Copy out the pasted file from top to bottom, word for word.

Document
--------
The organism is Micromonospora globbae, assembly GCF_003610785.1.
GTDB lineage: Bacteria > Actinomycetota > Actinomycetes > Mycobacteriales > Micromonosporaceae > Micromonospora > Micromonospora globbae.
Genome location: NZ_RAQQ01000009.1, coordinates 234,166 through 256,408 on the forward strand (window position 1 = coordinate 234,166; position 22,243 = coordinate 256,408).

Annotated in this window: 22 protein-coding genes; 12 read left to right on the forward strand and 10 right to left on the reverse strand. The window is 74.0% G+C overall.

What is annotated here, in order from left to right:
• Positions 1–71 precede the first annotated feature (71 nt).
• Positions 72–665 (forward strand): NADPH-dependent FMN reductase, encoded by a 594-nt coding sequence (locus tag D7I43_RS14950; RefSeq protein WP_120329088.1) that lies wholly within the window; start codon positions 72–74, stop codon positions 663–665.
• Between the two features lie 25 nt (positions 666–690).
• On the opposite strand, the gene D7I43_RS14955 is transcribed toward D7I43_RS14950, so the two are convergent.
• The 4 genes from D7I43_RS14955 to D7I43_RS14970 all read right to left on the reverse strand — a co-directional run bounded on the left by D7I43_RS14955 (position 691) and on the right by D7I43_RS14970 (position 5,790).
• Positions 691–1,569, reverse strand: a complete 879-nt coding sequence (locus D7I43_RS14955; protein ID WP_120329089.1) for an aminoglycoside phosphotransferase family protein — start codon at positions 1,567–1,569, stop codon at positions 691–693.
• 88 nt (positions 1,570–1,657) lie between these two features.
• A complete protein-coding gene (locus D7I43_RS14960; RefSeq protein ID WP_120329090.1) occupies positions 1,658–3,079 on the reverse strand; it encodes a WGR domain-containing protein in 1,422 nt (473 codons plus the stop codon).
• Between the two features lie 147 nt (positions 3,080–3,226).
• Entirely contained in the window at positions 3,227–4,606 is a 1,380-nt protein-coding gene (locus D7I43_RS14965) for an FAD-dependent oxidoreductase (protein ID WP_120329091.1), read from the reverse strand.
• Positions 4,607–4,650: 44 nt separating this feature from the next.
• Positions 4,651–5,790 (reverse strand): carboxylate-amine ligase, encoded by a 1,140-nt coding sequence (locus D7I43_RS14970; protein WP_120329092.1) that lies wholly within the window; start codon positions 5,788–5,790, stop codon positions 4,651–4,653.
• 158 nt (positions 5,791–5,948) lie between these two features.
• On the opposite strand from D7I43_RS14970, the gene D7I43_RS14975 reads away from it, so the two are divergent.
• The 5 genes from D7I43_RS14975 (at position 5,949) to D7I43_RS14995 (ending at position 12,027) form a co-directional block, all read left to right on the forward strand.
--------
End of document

The organism is Micromonospora globbae, assembly GCF_003610785.1.
GTDB lineage: Bacteria > Actinomycetota > Actinomycetes > Mycobacteriales > Micromonosporaceae > Micromonospora > Micromonospora globbae.
Genome location: NZ_RAQQ01000009.1, coordinates 234,166 through 256,408 on the forward strand (window position 1 = coordinate 234,166; position 22,243 = coordinate 256,408).

Annotated in this window: 22 protein-coding genes; 12 read left to right on the forward strand and 10 right to left on the reverse strand. The window is 74.0% G+C overall.

What is annotated here, in order from left to right:
• Positions 1–71 precede the first annotated feature (71 nt).
• Positions 72–665 (forward strand): NADPH-dependent FMN reductase, encoded by a 594-nt coding sequence (locus tag D7I43_RS14950; RefSeq protein WP_120329088.1) that lies wholly within the window; start codon positions 72–74, stop codon positions 663–665.
• Between the two features lie 25 nt (positions 666–690).
• On the opposite strand, the gene D7I43_RS14955 is transcribed toward D7I43_RS14950, so the two are convergent.
• The 4 genes from D7I43_RS14955 to D7I43_RS14970 all read right to left on the reverse strand — a co-directional run bounded on the left by D7I43_RS14955 (position 691) and on the right by D7I43_RS14970 (position 5,790).
• Positions 691–1,569, reverse strand: a complete 879-nt coding sequence (locus D7I43_RS14955; protein ID WP_120329089.1) for an aminoglycoside phosphotransferase family protein — start codon at positions 1,567–1,569, stop codon at positions 691–693.
• 88 nt (positions 1,570–1,657) lie between these two features.
• A complete protein-coding gene (locus D7I43_RS14960; RefSeq protein ID WP_120329090.1) occupies positions 1,658–3,079 on the reverse strand; it encodes a WGR domain-containing protein in 1,422 nt (473 codons plus the stop codon).
• Between the two features lie 147 nt (positions 3,080–3,226).
• Entirely contained in the window at positions 3,227–4,606 is a 1,380-nt protein-coding gene (locus D7I43_RS14965) for an FAD-dependent oxidoreductase (protein ID WP_120329091.1), read from the reverse strand.
• Positions 4,607–4,650: 44 nt separating this feature from the next.
• Positions 4,651–5,790 (reverse strand): carboxylate-amine ligase, encoded by a 1,140-nt coding sequence (locus D7I43_RS14970; protein WP_120329092.1) that lies wholly within the window; start codon positions 5,788–5,790, stop codon positions 4,651–4,653.
• 158 nt (positions 5,791–5,948) lie between these two features.
• On the opposite strand from D7I43_RS14970, the gene D7I43_RS14975 reads away from it, so the two are divergent.
• The 5 genes from D7I43_RS14975 (at position 5,949) to D7I43_RS14995 (ending at position 12,027) form a co-directional block, all read left to right on the forward strand.